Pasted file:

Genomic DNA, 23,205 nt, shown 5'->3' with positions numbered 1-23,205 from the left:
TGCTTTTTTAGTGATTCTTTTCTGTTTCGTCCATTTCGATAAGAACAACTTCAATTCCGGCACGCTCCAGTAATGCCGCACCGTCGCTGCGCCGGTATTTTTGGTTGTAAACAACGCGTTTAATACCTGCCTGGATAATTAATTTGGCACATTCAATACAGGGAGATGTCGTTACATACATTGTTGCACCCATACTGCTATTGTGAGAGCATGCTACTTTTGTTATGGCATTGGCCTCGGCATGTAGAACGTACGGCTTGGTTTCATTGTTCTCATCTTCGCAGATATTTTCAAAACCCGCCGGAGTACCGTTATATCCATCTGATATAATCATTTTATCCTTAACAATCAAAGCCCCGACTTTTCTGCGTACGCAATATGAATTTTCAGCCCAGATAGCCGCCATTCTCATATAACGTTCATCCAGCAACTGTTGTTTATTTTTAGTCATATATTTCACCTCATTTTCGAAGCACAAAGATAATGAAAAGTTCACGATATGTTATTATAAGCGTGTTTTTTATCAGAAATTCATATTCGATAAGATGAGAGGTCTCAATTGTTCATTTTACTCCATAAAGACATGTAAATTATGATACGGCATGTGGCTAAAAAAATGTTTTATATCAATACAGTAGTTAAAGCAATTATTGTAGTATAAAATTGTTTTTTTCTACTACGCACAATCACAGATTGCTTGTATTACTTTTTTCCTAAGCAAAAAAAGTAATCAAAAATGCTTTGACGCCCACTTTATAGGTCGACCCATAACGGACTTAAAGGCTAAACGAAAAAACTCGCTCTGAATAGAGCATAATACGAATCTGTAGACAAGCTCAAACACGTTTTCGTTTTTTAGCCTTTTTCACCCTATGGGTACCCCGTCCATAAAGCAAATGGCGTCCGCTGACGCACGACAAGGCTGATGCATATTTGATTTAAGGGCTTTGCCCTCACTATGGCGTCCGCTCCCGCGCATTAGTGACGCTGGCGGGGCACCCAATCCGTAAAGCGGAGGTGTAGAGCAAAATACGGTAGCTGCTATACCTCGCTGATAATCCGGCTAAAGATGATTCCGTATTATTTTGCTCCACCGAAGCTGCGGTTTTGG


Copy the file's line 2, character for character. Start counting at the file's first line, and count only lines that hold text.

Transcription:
TGCTTTTTTAGTGATTCTTTTCTGTTTCGTCCATTTCGATAAGAACAACTTCAATTCCGGCACGCTCCAGTAATGCCGCACCGTCGCTGCGCCGGTATTTTTGGTTGTAAACAACGCGTTTAATACCTGCCTGGATAATTAATTTGGCACATTCAATACAGGGAGATGTCGTTACATACATTGTTGCACCCATACTGCTATTGTGAGAGCATGCTACTTTTGTTATGGCATTGGCCTCGGCATGTAGAACGTACGGCTTGGTTTCATTGTTCTCATCTTCGCAGATATTTTCAAAACCCGCCGGAGTACCGTTATATCCATCTGATATAATCATTTTATCCTTAACAATCAAAGCCCCGACTTTTCTGCGTACGCAATATGAATTTTCAGCCCAGATAGCCGCCATTCTCATATAACGTTCATCCAGCAACTGTTGTTTATTTTTAGTCATATATTTCACCTCATTTTCGAAGCACAAAGATAATGAAAAGTTCACGATATGTTATTATAAGCGTGTTTTTTATCAGAAATTCATATTCGATAAGATGAGAGGTCTCAATTGTTCATTTTACTCCATAAAGACATGTAAATTATGATACGGCATGTGGCTAAAAAAATGTTTTATATCAATACAGTAGTTAAAGCAATTATTGTAGTATAAAATTGTTTTTTTCTACTACGCACAATCACAGATTGCTTGTATTACTTTTTTCCTAAGCAAAAAAAGTAATCAAAAATGCTTTGACGCCCACTTTATAGGTCGACCCATAACGGACTTAAAGGCTAAACGAAAAAACTCGCTCTGAATAGAGCATAATACGAATCTGTAGACAAGCTCAAACACGTTTTCGTTTTTTAGCCTTTTTCACCCTATGGGTACCCCGTCCATAAAGCAAATGGCGTCCGCTGACGCACGACAAGGCTGATGCATATTTGATTTAAGGGCTTTGCCCTCACTATGGCGTCCGCTCCCGCGCATTAGTGACGCTGGCGGGGCACCCAATCCGTAAAGCGGAGGTGTAGAGCAAAATACGGTAGCTGCTATACCTCGCTGATAATCCGGCTAAAGATGATTCCGTATTATTTTGCTCCACCGAAGCTGCGGTTTTGG